Skip to content

Information Practices in International, Collaborative, Publicly-Funded, Data-Driven Digital Humanities Projects

Path-breaking in theory and practice, digital humanities (DH) not only secures a larger public audience for humanities and social sciences research, but also permits researchers to ask novel questions and to revisit familiar ones. Publicly-funded, interdisciplinary, distributed, and collaborative research programs in digital humanities explore new methods, further institutional research missions, and produce data and tools that enrich globally networked knowledge. The Digging into Data Challenge (DID) is one such initiative.

Launched in 2009, DID’s international founders (The National Endowment for the Humanities, the National Science Foundation, the Joint Information Systems Committee, and the Social Sciences and Humanities Research Council) foregrounded data-driven computational research in the social sciences and humanities. They have granted $21.1 million dollars to 50 projects over four challenges, each two years in duration. Scholars from the humanities, social sciences, computer sciences, library science, archival science, information sciences, mathematical and statistical sciences, and engineering have all participated. Key outputs include code, algorithms, digital tools, data sets, White Papers and other reports, scholarly publications, research notes, and websites. Funders mandated that such outputs be made openly accessible and by extension, reusable.

In this webinar, we examine five areas of information dynamics that animate Round 3 of Digging into Data (DID3) (2014-2016) that involved four nations, ten funders, and fourteen projects. Our topics include, first, the value of librarians’ and archivists’ skills in data-driven research; second, the grant’s project management requirement versus researchers’ actual implementation of work plans; third, mechanisms of scholarly collaborative and interdisciplinary work; fourth, the interplay of pedagogy and researcher skills on projects; and finally, the funders’ data management requirement, the most challenging hurdle researchers encountered. We recommend the involvement of information professionals at once to enhance collaboration among researchers, provide structure for outcome sustainability, and improve project accountability in the use of public funds.


Alex Poole is an assistant Professor at Drexel University’s College of Computing and Informatics, Alex H. Poole received his PhD from the University of North Carolina at Chapel Hill. Poole’s research and teaching interests center on archives and records management, digital curation, digital humanities, and diversity and inclusivity. His work has been published in The Journal of the Association for Information Science and Technology, Digital Humanities Quarterly, The American Archivist, Archival Science, The Journal of Documentation, The International Journal of Information Management, and Information & Culture: A Journal of History; it is forthcoming in The Library Quarterly. He received the Dr. Bob Williams History Fund Research Paper Award from the Association for Information Science and Technology for “’Could my dark hands break through the dark shadow?’ Gender, Jim Crow, and Librarianship during the Long Freedom Struggle, 1935-1955,” and the Theodore Calvin Pease Award from the Society of American Archivists for “The Strange Career of Jim Crow Archives: Race, Space, and History in the Mid-Twentieth-Century South.” He earned a diploma from Loomis Chaffee School (cum laude), a B.A. from Williams College (Highest Honors, History), an M.A. from Brown University (History), and an MLIS (Beta Phi Mu) from the University of North Carolina at Chapel Hill.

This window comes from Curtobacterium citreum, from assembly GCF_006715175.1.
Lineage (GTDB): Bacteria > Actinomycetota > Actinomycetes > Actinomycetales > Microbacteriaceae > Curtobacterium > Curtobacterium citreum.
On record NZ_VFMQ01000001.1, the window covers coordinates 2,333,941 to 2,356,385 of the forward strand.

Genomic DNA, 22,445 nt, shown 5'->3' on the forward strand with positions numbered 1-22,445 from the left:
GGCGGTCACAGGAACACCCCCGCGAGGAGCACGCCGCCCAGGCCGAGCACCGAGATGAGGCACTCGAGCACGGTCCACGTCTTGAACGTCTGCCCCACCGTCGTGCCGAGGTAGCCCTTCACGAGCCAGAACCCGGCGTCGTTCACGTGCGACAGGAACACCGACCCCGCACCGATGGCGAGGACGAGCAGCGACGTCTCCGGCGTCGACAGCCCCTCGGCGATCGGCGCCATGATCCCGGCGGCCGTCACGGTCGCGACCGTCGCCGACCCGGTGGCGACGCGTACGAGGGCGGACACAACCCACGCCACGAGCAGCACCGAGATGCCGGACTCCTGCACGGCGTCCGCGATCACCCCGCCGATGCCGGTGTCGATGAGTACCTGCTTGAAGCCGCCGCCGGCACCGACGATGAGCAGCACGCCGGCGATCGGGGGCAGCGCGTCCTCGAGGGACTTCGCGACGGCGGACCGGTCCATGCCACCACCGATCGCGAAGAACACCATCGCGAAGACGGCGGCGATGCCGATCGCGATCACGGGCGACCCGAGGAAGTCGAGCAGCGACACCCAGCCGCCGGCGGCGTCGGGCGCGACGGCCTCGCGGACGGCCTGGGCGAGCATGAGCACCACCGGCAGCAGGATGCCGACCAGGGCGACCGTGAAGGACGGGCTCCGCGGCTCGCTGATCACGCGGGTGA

Deborah A. Garwood is a second-year PhD student in the Department of Information Science at Drexel University. An affiliate of Drexel’s Metadata Research Center, she is also a Research Assistant whose interests center on Digital Curation and Metadata. Papers on interdisciplinary, data-driven research, co-authored with advisor Alex Poole, have been published in The Journal of Documentation and The International Journal of Information Management. In 2016 Ms. Garwood presented research on microformats at the International Conference on Dublin Core and Metadata Applications in Copenhagen, Denmark. She holds a Master of Science degree in Library & Information Science from Drexel University, Philadelphia, PA, a Master of Fine Arts from Hunter College, New York, NY, and a Bachelor of Arts from Oberlin College, Oberlin, OH.